When you see an open position at a company you’re interested in on LinkedIn, one of the best ways to get your foot in the door is to directly message the hiring manager or recruiter. A personalized note introducing yourself and expressing interest in the role can help you stand out from the crowd of applicants.
Find the job posting and hiring manager
The first step is to identify the specific job posting that you want to inquire about. Search for open positions on LinkedIn by using keywords, company pages, the jobs tab, and any other relevant filters.
Once you locate the job ad that appeals to you, look for details on who posted it and who to contact about the opportunity. The job description usually lists a hiring manager, recruiter, HR representative, or general email where you can direct applications.
Do your research
Before reaching out, learn more about the company, position, and person you’ll be contacting. Read through the job posting carefully and highlight any requirements or skills you can speak to in your message. Check the company’s LinkedIn page and website to understand their work culture and values. Look up the hiring manager and recruiter on LinkedIn to find out their role, background, and tenure at the company. This context will allow you to craft a more personalized note.
Mention the mutual connection
If you and the recruiter are connected on LinkedIn or share any mutual connections, highlight this in your outreach message.
Saying something like “I noticed that we’re both connected to Alex Smith” or “My former colleague Jane Doe said she worked with you a few years back” can help get your foot in the door.
Express enthusiasm and interest
Your message should clearly convey excitement about the company and role. Say something like “I was excited to come across the job posting for the Product Manager position at Company X” or “After reviewing the job description, I’m very interested in the Social Media Coordinator role.” Being upfront about your interest levels the playing field and gives the recruiter context right away.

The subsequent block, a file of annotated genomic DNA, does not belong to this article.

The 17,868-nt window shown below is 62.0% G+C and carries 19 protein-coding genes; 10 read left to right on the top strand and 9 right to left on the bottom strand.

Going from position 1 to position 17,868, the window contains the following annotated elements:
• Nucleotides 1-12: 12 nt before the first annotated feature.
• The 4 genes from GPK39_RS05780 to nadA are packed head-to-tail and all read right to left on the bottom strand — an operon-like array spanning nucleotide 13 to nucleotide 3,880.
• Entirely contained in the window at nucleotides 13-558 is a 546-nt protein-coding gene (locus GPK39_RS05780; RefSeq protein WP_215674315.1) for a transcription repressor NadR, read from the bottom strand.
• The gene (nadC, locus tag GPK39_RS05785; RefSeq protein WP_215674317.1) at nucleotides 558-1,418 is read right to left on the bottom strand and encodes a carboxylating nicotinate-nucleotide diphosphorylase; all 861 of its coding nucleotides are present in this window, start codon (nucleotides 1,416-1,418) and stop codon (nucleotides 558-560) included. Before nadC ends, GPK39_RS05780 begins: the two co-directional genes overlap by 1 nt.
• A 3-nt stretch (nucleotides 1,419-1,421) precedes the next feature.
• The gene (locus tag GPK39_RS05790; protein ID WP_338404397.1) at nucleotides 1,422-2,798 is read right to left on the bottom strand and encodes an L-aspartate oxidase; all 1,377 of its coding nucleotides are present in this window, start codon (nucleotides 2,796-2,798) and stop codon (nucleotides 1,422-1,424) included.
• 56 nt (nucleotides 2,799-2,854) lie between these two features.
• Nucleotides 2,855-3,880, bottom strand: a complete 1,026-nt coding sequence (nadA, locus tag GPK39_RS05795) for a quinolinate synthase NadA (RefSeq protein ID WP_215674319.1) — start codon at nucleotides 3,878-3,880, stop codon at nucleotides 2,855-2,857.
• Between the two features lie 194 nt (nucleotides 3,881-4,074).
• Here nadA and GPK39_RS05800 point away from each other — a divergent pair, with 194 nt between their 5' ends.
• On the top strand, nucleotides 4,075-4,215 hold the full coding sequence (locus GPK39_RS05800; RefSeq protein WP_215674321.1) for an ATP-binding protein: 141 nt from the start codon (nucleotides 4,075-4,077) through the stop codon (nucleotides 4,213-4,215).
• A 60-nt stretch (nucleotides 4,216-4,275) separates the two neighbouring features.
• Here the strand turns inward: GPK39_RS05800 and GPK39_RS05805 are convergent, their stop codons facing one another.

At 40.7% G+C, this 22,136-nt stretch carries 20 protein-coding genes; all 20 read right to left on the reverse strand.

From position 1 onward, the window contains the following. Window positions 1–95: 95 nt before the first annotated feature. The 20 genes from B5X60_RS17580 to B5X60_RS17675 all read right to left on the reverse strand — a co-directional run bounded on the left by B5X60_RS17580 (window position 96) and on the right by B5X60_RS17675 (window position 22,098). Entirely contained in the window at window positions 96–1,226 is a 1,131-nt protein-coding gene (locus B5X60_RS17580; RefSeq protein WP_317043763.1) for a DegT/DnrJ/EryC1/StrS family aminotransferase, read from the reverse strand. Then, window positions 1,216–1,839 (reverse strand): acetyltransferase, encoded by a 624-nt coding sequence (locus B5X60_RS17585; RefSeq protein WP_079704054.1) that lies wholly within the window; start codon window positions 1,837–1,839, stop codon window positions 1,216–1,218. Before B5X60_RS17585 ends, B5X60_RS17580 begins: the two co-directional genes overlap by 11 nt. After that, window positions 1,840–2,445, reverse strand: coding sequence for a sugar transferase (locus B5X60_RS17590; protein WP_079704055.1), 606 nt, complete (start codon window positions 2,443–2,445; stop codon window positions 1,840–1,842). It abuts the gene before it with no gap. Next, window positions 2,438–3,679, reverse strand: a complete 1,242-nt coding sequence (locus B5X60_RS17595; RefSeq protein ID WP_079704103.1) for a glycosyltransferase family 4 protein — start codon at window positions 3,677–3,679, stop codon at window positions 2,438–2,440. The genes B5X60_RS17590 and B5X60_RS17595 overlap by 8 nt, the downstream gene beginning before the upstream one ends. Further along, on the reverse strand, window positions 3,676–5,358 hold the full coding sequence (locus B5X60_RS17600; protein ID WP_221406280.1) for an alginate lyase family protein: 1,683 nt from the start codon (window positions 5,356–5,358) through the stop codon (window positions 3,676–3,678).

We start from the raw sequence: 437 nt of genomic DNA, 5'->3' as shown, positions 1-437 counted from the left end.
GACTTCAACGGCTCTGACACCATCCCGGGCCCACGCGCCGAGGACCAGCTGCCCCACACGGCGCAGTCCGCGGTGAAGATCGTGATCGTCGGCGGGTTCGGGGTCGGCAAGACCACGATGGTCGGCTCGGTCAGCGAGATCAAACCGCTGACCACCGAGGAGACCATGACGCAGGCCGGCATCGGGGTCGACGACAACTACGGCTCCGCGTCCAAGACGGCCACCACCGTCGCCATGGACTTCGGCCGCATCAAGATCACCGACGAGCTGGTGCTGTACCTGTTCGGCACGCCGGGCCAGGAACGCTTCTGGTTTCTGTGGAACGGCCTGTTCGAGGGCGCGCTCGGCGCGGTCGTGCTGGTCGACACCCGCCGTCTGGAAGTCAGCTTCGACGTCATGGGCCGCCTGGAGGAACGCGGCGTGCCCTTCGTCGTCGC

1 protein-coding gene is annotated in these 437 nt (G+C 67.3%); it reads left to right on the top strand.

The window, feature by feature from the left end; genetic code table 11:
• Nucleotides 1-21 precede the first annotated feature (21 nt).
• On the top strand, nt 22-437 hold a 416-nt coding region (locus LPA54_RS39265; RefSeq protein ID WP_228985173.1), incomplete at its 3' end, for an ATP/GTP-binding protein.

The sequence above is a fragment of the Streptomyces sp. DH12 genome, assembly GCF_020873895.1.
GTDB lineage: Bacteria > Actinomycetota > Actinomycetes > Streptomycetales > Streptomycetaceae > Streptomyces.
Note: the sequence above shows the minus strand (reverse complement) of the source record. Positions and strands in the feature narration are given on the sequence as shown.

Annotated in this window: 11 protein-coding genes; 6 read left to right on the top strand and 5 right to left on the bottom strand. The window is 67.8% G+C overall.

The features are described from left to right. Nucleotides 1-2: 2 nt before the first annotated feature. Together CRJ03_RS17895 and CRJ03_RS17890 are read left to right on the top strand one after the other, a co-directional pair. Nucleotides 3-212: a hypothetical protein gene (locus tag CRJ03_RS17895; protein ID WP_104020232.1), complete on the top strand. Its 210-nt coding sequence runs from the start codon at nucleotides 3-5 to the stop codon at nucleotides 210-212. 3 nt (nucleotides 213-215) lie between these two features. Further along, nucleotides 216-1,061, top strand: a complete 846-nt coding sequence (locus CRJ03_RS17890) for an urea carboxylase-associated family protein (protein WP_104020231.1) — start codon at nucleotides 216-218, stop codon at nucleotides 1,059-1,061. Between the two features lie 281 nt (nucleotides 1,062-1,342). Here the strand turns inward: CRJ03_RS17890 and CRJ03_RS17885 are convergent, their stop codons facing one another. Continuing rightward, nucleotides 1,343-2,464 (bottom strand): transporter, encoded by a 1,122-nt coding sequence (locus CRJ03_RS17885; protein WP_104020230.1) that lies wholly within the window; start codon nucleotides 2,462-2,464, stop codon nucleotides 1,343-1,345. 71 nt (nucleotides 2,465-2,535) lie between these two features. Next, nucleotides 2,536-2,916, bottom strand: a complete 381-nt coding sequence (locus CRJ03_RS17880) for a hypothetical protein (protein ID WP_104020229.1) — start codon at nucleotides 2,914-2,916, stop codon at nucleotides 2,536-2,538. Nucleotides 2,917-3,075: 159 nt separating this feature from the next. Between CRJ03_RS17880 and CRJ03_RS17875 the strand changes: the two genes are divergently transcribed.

Highlight relevant experience
Connect the dots between your background and the position as much as possible. Mention any overlapping skills, qualifications, or experiences that make you a strong candidate. For example, you could say “With 5 years of experience managing social campaigns for consumer product brands, I believe I would be a great fit for the Social Media Coordinator role.” This shows the hiring manager you have the capabilities to succeed in the role.
Show enthusiasm for the company
Do your research on the company’s products, services, mission, and values. Weave in some unique details that convey your passion for the company. For example, “I’ve admired Company X’s commitment to sustainability initiatives over the past few years. I would be thrilled to bring my solar energy expertise to support these efforts.” This level of personalization and alignment with company values can give you a competitive edge.
Attach a resume
Include your latest resume as an attachment to give the hiring manager an at-a-glance overview of your experience and qualifications. Say something like, “Please find my resume attached, which further outlines my background.” This provides helpful context as the recruiter screens candidates.
Be clear and concise
Get straight to the point in just a few paragraphs or bullet points. Highlight the position, your interest, top qualifications, and any personal connections. Avoid overly formal language or flattery. Your message should be professional yet approachable.
Close with suggested next steps
Wrap up your note by proposing concrete next steps for the recruiter. For example, say “I’d welcome the opportunity to schedule a phone call to discuss the position and my qualifications further. Are you available for a 15-30 minute call next Tuesday or Wednesday?” This shows initiative and gives them options to move forward.